Included with the drive is a 2.5" to 3.5" adapter plate along with the usual warranty booklet and the obligatory sticker professing one's love for OCZ SSDs. They've also thrown in a license key for the 2013 Acronis cloning software - a tool we use frequently and highly recommend. Don't forget about the free toolbox utility that's downloadable directly from OCZ. This suite of software and accessories is similar to that offered by Samsung, Intel and others and typical for a drive of this caliber.
A Look Inside The Vector 150
Opening the drive is a breeze with only four screws holding the backplate on once you get past the pesky warranty sticker.
Four more screws hold in the PCB and you can see that the controller in the center is occluded by a thermal pad which we also saw in the original Vector.
The first side of the PCB is found to have eight NAND modules in a J-shaped pattern with a cache chip off to the SATA end.
As we mentioned in the opening, the Toshiba branded MLC NAND is 19nm in architecture and carries part #TH58TEG7DDJBA4C. On this 240GB drive, each are 16GB in density for a total capacity of 256GB.
There are two Micron DDR3 DRAM cache chips at 256MB each. These are the very same parts we saw on the initial Vector drive and as the saying goes, if it ain't broke, don't fix it.
Flipping the board over we see the remaining NAND chips as well as the second cache chip all arranged in the same configuration as the other side save for the controller sitting in the middle.
The Indilinx Barefoot 3 M00 (that's M-zero-zero, not moo like a cow) controller is the very same we first saw in the original Vector drive and has shown itself to be extremely capable with consistent performance regardless of the type of data being used. It supports the usual activities such as TRIM and idle garbage collection as well as handling wear-leveling duties and managing the workload for mixed reads and writes. This is key to supporting the five year 50/GB a day writes estimated drive endurance. It now supports the 19nm geometry NAND flash found on this drive along with offering 256-bit AES-compliant data encryption. To date, we haven't seen any large scale complaints about the controller and nor have there been numerous firmware updates to fix bugs which shows the improved quality control OCZ has been so focused on with their renewed company philosophy.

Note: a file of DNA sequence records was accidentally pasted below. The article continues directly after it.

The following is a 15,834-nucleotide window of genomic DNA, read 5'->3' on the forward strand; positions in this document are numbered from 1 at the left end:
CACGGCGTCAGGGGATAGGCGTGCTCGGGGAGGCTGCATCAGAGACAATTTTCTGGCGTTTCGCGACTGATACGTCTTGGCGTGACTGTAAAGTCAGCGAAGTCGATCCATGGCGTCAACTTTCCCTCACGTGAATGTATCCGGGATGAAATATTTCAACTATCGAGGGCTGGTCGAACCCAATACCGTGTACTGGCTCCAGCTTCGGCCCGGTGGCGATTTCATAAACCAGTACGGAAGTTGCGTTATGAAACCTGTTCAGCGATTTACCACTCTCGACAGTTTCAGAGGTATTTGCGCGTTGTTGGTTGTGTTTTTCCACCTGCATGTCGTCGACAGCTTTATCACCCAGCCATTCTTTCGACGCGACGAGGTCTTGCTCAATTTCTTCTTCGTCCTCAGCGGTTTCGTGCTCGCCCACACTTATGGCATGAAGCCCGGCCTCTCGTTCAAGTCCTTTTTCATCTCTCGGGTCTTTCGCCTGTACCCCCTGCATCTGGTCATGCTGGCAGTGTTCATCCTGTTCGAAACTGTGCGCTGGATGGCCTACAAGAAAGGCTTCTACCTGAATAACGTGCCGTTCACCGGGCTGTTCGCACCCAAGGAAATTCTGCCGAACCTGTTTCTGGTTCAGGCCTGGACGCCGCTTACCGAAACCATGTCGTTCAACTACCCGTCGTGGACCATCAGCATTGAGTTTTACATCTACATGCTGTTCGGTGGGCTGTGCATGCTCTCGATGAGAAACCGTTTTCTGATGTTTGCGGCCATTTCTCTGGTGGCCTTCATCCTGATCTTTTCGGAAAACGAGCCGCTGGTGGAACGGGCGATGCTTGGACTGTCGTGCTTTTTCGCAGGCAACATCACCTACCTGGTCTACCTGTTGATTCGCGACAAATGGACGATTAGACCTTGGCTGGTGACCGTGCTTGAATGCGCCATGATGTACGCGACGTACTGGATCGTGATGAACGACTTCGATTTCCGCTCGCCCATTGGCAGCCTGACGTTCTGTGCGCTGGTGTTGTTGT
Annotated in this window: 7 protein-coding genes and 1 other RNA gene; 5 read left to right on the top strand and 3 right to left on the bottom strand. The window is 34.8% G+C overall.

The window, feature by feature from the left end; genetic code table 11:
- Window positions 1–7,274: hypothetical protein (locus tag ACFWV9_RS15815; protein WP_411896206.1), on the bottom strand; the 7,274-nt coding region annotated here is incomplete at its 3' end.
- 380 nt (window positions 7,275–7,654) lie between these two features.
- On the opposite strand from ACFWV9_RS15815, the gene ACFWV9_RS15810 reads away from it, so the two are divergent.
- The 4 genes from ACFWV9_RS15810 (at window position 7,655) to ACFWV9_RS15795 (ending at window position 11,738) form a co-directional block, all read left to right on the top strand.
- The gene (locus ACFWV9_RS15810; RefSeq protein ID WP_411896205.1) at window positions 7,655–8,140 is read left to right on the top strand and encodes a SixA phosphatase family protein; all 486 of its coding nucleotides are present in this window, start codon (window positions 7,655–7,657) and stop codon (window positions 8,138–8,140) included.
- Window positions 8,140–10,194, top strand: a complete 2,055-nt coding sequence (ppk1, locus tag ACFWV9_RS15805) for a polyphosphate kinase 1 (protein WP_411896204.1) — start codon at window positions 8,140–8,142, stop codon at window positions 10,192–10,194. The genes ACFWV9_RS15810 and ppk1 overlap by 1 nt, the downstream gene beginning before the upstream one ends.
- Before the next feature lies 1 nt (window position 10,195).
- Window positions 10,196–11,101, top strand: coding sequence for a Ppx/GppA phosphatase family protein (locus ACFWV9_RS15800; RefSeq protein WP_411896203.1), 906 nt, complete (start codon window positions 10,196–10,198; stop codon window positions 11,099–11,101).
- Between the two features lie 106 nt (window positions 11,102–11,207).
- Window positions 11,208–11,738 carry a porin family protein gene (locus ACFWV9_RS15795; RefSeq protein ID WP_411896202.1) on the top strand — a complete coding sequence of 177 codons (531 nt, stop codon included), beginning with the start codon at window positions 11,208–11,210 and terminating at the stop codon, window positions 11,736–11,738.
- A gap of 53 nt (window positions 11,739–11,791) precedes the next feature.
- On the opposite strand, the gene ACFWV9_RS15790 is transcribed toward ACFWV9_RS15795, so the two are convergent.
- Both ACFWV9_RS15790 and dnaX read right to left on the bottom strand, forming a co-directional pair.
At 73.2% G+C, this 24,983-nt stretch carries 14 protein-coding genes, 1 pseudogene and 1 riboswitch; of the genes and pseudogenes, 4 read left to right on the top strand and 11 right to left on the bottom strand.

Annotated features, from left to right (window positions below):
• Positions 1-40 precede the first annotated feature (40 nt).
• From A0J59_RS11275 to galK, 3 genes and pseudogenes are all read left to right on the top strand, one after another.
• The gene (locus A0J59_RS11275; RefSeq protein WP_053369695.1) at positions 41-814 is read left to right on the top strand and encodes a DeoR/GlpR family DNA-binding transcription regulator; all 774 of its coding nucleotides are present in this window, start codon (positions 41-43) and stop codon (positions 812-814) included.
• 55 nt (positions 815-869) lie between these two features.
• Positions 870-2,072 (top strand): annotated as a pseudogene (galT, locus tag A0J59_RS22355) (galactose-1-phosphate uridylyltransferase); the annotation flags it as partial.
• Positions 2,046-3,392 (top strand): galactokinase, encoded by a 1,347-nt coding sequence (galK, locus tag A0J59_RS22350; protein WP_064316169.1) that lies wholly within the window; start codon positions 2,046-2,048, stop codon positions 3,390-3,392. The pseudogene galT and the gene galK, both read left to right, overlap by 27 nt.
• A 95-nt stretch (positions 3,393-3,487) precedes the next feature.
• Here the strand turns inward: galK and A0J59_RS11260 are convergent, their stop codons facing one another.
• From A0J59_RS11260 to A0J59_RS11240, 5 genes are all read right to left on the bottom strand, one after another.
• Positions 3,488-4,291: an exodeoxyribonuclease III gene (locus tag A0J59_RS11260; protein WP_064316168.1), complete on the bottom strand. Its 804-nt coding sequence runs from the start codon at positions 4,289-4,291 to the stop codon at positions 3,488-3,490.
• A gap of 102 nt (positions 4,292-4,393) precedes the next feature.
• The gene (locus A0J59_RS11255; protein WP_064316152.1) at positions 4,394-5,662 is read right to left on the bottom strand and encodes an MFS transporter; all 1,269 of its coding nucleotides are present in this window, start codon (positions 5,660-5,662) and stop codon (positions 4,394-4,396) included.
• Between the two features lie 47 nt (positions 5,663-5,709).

Test System & Comparison Drives
All tests were performed on a fresh and up-to-date install of Windows 8 Pro x64 with no other applications running while using AHCI mode set through the BIOS. Synthetic Benchmarks were run with the OS loaded on a 120GB Corsair Force SSD. In between every test, the test drive was secure erased using OCZ's toolbox utility. As such, all results should be indicative of optimal performance. All components were set to their default speeds and are listed below.
Z77 Test Bench
|Intel LGA 1155 Test Platform|
|Core i5 2500k|
|ASUS Maximus V Gene Z77|
|Kingston HyperX KHX16C9B1RK28 8GB|
|Corsair Force 120GB (FW 2.4)|
|Antec Basiq BP550W Plus-EC|
|Windows 8 Pro 64-Bit|
Comparison Drives And Other Models We Have Tested
Since there are so many SSDs out there now with different controllers, we started a reference table of which controllers are used by each drive to help you compare results. Different controllers definitely perform differently and each has various strengths and weaknesses. Like CPU's, even identical drives will have variations in performance and part of that variance may be attributable to the NAND flash used. Since the tests of the drives listed have spanned different test benches and represent different interfaces, we have listed the most recent ones for easy reference.
|Corsair Force LS 240GB||Phison PS3108||SATA III|
|Samsung Evo 500GB||MEX S4LN045X01||SATA III|
|Seagate 600 240GB||LAMD LM87800||SATA III|
|OCZ Vertex 450 256GB||Indilinx Barefoot 3 M10||SATA III|
|Crucial M500 480GB||Marvell 88SS9187||SATA III|